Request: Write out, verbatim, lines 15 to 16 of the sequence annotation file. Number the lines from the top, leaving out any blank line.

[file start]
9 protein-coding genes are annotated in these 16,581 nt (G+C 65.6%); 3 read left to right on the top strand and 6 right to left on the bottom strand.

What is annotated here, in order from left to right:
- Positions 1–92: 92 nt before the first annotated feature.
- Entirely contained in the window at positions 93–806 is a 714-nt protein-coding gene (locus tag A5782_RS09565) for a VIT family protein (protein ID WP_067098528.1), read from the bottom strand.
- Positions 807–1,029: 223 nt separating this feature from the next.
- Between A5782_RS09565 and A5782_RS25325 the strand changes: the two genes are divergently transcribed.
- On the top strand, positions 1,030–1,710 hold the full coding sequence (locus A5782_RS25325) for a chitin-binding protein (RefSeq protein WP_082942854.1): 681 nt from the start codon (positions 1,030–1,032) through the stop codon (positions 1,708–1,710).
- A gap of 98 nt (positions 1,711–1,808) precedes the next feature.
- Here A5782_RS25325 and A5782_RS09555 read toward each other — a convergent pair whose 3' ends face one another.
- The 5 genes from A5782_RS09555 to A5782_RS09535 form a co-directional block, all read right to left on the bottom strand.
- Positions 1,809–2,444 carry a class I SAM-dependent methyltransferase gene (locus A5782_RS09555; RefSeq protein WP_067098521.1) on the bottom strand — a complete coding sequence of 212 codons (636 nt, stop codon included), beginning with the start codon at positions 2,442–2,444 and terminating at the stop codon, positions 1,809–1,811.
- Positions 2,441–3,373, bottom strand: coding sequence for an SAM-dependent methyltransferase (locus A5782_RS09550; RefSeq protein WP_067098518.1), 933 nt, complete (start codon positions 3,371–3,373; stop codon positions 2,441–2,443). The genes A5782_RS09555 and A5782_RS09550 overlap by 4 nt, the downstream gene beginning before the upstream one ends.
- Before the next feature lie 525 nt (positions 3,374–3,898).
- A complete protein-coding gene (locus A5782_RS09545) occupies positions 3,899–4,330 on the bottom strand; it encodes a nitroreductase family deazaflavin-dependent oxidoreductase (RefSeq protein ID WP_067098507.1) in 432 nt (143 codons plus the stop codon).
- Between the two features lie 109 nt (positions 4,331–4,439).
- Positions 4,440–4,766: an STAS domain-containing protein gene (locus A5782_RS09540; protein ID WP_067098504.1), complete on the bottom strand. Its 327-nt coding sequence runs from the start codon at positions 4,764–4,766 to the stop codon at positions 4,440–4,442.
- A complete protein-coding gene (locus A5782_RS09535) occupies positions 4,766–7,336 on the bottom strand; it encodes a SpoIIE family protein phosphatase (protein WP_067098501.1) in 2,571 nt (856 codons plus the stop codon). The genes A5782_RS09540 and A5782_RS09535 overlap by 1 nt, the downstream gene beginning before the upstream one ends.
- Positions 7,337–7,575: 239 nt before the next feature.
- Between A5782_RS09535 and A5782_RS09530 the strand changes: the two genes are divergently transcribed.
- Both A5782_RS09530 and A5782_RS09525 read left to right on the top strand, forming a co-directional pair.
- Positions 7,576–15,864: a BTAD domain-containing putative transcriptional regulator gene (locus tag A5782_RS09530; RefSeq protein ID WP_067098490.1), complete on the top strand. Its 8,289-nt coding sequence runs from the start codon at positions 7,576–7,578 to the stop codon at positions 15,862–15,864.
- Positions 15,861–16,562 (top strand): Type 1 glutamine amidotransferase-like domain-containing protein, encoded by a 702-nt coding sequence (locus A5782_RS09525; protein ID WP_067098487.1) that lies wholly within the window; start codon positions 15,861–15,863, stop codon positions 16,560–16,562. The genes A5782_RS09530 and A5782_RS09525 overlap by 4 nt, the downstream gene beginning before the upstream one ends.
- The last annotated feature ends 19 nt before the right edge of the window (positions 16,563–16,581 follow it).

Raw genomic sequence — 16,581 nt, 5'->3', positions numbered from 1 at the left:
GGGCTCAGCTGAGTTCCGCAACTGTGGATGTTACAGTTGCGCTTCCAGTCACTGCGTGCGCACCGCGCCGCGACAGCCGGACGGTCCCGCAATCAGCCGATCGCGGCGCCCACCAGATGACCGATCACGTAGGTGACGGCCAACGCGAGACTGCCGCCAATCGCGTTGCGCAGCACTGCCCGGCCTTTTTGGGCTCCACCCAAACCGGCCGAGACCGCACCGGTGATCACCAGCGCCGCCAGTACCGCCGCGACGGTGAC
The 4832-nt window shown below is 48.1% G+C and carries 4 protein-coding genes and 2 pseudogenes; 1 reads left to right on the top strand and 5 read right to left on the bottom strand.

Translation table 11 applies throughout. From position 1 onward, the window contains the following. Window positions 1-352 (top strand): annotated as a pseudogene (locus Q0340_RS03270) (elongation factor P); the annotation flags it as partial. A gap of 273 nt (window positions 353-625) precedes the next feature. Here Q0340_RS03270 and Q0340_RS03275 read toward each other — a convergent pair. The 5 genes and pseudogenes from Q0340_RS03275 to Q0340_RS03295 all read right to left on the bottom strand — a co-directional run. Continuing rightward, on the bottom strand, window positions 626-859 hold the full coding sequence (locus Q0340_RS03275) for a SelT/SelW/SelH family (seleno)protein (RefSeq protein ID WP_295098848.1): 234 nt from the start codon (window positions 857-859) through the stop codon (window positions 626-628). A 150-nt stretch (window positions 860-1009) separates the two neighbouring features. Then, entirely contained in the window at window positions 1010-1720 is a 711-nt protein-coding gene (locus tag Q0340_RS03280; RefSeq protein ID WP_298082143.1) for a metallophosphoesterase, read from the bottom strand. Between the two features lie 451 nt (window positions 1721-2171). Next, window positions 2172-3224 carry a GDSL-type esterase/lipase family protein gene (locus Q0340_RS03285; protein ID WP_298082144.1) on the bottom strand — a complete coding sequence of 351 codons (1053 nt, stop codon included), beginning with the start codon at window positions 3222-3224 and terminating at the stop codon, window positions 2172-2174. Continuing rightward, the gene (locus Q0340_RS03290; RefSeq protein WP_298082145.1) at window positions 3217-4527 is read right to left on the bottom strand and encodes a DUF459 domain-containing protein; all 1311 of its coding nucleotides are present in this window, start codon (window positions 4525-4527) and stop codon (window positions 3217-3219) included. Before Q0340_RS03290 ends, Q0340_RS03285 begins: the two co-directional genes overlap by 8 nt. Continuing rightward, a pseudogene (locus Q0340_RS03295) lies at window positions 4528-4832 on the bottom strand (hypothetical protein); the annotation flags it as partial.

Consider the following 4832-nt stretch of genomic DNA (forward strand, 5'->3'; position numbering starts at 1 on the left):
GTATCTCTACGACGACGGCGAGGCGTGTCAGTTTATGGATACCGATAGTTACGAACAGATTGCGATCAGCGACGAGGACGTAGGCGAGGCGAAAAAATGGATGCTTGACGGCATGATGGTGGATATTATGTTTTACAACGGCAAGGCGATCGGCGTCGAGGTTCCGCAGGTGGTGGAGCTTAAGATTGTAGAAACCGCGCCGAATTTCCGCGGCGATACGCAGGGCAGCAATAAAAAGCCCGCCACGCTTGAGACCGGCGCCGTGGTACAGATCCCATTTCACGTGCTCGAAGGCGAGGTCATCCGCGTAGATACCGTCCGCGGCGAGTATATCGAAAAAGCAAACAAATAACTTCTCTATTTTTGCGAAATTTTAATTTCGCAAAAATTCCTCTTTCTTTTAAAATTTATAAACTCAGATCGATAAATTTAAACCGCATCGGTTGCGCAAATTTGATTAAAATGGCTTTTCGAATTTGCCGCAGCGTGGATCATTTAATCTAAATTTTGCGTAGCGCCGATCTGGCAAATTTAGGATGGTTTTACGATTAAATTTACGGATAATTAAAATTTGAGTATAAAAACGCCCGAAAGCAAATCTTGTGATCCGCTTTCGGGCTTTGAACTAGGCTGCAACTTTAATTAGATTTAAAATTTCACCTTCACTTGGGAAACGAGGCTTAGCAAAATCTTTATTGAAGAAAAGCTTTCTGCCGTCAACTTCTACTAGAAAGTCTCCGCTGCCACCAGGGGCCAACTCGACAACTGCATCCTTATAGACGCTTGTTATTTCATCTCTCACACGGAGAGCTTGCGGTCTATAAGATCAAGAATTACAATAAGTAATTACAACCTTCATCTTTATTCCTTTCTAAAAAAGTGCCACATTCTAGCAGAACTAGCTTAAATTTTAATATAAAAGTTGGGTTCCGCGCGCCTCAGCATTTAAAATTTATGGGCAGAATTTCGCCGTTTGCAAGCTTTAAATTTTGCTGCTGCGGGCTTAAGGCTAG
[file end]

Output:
- Between the two features lie 109 nt (positions 4,331–4,439).
- Positions 4,440–4,766: an STAS domain-containing protein gene (locus A5782_RS09540; protein ID WP_067098504.1), complete on the bottom strand. Its 327-nt coding sequence runs from the start codon at positions 4,764–4,766 to the stop codon at positions 4,440–4,442.